Behavioral Health Versus Mental Health

Published At: 27 November 2019 , 10:48 AM

Behavioral health defines the connection between behavioral health and mental health and well-being of the body, mind, and spirit. This would include how behaviors like eating habits, drinking or exercising influence physical or mental health.

However, throughout the 1970s and 1980s, behavioral health “almost completely referred to behaviors that prevent illness or that improve health,” says the MEHAF. Later, the term began to include behaviors that help people survive the disease. Most recently, behavioral health incorporated mental health.

Additional definitions for behavioral health demonstrate how wide-reaching the term is.

As a discipline, behavioral health refers to mental health, psychiatric, marriage and family counseling, and habits treatment, and it includes services given by social workers, counselors, psychiatrists, neurologists and physicians, the National Business Group on Health says. Behavioral health also involves both mental health and substance usage, encompassing a continuum of prevention, treatment, intervention, and recovery support services.

Behavioral Health vs Mental Health

When differentiating between behavioral health and mental health, it is important to identify that behavioral health is a blanket term that includes mental health. Behavioral health looks at how behaviors influence someone’s health — physical and mental.

This results in a remarkable difference between behavioral health and mental health. For instance, a behavioral health professional might view behaviors that may have provided a person’s obesity. This is an issue that primarily strikes someone’s physical health. Some behavioral health topics and issues do not fall into the classification of mental health.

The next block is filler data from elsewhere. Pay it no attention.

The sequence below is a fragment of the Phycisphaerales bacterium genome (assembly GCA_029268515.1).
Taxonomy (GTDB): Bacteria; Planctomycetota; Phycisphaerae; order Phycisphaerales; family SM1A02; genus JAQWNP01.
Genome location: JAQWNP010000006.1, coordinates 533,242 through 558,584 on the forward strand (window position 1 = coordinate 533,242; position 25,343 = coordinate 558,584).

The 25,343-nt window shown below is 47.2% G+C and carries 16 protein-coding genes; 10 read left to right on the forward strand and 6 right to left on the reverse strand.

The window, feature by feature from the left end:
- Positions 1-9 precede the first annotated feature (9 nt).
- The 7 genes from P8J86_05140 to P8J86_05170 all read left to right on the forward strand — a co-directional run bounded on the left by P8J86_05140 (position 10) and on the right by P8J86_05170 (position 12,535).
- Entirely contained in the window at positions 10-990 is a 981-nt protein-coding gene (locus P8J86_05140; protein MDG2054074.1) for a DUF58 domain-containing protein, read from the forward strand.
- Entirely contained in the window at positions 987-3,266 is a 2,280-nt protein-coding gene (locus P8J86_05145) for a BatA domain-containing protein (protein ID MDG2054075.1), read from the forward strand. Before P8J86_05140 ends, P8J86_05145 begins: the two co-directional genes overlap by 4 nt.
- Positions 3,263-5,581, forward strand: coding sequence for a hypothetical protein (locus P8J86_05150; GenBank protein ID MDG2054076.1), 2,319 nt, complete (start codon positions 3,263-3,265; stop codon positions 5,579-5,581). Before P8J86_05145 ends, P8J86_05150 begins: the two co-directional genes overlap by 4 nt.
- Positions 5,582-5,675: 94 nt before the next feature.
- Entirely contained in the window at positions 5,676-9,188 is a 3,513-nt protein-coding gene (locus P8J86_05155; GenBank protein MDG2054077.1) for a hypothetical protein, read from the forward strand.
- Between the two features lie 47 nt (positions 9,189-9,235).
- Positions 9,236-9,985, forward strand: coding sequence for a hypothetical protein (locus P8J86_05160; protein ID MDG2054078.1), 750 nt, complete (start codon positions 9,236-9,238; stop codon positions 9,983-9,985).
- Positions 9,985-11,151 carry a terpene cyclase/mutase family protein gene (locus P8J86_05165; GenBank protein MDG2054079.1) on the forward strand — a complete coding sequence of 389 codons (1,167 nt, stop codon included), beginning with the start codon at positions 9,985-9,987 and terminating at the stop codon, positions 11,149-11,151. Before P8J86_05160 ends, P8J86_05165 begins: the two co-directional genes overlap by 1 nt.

On the other hand, mental health is incorporated into behavioral health. As a result, people who have mental health issues can help from behavioral health principles. 

BEHAVIORAL HEALTH: FIXING A SYSTEM IN CRISIS

For decades, behavioral health has been an afterthought. An estimated 44 million adults live with a mental disorder, yet nearly 60% don’t take treatment in a given year. There’s a developing body of proof as well that directly links behavioral and physical health. The tide appears to be turning, however, as policymakers and providers like recognizing the need to not only allocate more sources to behavioral health and substance misuse prevention but also redesign care principles to treat the whole patient. In this particular report, Modern Healthcare examines national and local applications aimed at fixing the crisis. Our series examines the link between behavioral health and mental health; assesses the agreement of the 21st Century Cures Act, and outlines organizations creating a difference on the front lines.

Each year, the nation’s health system pays billions of dollars trying to treat, handle and prevent an array of avoidable diseases that only last to grow in prevalence.

Nearly two-thirds of all losses annually are attributable to chronic situations. Patients with chronic conditions account for 81% of all hospital admissions, 91% of all medicines filled and 76% of all physician appointments. Roughly 86% of the $2.9 trillion spent on healthcare in 2013 was linked to chronic infection.

More than 190 million Americans—58% of the community—have at least one chronic state, while more than 30 million have three or more. Projections show that the number of people living with various chronic illnesses will more than double by 2050 to 83 million if current courses continue.

Yet the attempt to stem or even invert the rising numbers of Americans who produce chronic illness has fallen short.

It’s a dilemma the healthcare system survives mostly unaware to effectively address. Years of study and initiatives centered on prevention and developing healthier habits have missed the mark because they fail to undertake arguably the single greatest contributor to the chronic disease pandemic—mental illness.

For years, behavioral health was mostly ignored when it came to determining the circumstances involved in physical health. Primary-care physicians traditionally shied away from studying emotional or mental health as a root problem of chronic diseases. Yet, data show that the two are closely associated.